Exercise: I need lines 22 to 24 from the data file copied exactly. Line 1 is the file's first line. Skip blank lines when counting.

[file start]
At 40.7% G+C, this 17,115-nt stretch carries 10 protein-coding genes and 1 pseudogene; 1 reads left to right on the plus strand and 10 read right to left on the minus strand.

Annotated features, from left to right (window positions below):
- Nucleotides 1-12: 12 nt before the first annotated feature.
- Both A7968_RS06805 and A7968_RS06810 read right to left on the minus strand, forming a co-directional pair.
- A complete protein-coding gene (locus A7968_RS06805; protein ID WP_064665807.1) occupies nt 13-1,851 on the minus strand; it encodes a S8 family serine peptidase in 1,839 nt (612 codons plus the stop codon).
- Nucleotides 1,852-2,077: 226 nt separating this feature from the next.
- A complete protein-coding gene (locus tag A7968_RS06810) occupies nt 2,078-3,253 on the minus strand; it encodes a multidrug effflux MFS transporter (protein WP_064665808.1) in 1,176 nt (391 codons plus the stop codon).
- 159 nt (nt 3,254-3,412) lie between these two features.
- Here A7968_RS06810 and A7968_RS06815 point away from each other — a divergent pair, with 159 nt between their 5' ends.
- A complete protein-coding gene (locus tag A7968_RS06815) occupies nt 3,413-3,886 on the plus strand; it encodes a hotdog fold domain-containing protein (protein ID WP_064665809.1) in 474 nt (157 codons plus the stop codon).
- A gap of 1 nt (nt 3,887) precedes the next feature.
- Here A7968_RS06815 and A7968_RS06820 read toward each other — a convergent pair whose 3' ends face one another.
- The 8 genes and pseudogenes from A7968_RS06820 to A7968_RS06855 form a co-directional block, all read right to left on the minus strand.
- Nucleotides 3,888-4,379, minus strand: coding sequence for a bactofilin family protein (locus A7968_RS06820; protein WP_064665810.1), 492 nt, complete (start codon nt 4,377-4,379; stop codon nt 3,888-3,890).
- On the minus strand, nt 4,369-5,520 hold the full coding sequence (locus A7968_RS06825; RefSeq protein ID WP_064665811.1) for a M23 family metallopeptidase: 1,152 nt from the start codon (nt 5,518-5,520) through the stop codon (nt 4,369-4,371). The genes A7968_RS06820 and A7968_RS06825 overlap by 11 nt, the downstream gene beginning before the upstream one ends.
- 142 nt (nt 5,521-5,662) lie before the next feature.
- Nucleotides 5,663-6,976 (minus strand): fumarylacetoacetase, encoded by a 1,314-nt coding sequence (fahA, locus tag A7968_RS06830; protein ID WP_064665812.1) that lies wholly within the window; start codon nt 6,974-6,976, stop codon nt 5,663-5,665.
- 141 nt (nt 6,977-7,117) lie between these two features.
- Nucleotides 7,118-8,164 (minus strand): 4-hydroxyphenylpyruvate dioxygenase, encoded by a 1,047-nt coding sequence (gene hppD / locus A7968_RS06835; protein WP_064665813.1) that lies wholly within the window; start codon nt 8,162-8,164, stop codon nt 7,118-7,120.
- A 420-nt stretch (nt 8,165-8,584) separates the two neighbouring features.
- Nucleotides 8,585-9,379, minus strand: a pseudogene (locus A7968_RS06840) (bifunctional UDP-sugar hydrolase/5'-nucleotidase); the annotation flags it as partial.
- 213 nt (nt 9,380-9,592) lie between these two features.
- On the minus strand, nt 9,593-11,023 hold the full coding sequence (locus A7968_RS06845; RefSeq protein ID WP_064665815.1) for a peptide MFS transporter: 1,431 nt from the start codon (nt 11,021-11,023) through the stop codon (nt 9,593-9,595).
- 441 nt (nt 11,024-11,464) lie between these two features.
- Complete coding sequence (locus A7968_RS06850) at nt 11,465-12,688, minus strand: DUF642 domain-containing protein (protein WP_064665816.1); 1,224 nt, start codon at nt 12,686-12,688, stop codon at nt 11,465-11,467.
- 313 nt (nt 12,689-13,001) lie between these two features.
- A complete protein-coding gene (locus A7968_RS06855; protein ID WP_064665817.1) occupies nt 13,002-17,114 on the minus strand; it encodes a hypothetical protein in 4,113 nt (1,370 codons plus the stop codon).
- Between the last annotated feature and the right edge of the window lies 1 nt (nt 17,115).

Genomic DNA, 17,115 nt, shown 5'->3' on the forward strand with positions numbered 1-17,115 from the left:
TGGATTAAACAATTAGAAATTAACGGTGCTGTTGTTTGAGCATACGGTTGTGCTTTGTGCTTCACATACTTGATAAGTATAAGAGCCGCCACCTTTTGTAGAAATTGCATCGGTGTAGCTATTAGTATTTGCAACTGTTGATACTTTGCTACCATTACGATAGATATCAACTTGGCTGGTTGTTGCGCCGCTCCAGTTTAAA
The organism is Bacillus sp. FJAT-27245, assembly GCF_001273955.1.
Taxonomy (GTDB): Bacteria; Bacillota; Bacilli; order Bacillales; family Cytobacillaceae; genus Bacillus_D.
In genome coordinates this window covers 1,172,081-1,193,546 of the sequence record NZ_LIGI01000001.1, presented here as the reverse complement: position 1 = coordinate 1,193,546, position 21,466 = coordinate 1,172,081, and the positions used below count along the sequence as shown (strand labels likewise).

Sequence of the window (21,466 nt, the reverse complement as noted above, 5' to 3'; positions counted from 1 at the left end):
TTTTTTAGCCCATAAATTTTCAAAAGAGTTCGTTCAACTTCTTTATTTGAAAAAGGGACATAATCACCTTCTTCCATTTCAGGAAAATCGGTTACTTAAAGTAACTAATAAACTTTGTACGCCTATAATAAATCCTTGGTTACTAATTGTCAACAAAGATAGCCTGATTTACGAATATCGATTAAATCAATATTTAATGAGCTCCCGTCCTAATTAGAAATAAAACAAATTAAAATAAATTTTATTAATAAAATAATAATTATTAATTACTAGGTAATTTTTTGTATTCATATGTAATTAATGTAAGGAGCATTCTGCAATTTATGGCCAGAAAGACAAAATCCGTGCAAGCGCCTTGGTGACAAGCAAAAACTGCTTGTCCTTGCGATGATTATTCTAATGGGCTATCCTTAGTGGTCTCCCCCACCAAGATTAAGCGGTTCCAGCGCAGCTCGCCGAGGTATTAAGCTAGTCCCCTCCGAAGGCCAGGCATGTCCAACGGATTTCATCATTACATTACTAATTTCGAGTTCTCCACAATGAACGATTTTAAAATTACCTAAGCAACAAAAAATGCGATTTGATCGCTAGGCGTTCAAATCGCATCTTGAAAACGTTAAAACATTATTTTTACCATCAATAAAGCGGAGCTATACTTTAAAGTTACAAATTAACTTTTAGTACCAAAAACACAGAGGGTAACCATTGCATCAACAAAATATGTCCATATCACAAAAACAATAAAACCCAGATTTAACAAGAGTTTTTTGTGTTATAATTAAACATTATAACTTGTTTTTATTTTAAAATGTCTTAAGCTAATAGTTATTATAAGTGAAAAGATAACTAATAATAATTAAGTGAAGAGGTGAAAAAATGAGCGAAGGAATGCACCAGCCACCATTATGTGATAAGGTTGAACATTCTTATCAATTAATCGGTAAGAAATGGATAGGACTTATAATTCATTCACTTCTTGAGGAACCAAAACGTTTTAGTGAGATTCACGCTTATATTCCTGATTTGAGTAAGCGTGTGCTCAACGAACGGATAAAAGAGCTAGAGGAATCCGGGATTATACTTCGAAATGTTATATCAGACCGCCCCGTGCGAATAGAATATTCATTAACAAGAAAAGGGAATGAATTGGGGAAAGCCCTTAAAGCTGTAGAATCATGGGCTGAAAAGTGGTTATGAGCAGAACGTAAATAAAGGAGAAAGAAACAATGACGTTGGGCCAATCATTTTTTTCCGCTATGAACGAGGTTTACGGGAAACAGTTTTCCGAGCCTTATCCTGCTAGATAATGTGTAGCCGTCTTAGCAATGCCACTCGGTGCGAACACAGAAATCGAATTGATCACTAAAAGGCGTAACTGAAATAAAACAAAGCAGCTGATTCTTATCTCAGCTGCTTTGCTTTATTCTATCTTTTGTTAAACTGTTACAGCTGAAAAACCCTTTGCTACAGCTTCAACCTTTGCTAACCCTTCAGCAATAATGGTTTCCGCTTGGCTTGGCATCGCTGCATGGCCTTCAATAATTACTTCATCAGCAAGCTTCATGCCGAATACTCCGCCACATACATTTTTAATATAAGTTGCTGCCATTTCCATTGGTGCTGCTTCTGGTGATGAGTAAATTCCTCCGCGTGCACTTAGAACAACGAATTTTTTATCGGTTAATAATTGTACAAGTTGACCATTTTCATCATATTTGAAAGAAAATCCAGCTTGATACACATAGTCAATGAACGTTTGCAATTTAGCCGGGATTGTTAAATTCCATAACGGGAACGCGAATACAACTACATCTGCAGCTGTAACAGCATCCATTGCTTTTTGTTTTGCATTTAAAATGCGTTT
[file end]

- 213 nt (nt 9,380-9,592) lie between these two features.
- On the minus strand, nt 9,593-11,023 hold the full coding sequence (locus A7968_RS06845; RefSeq protein ID WP_064665815.1) for a peptide MFS transporter: 1,431 nt from the start codon (nt 11,021-11,023) through the stop codon (nt 9,593-9,595).
- 441 nt (nt 11,024-11,464) lie between these two features.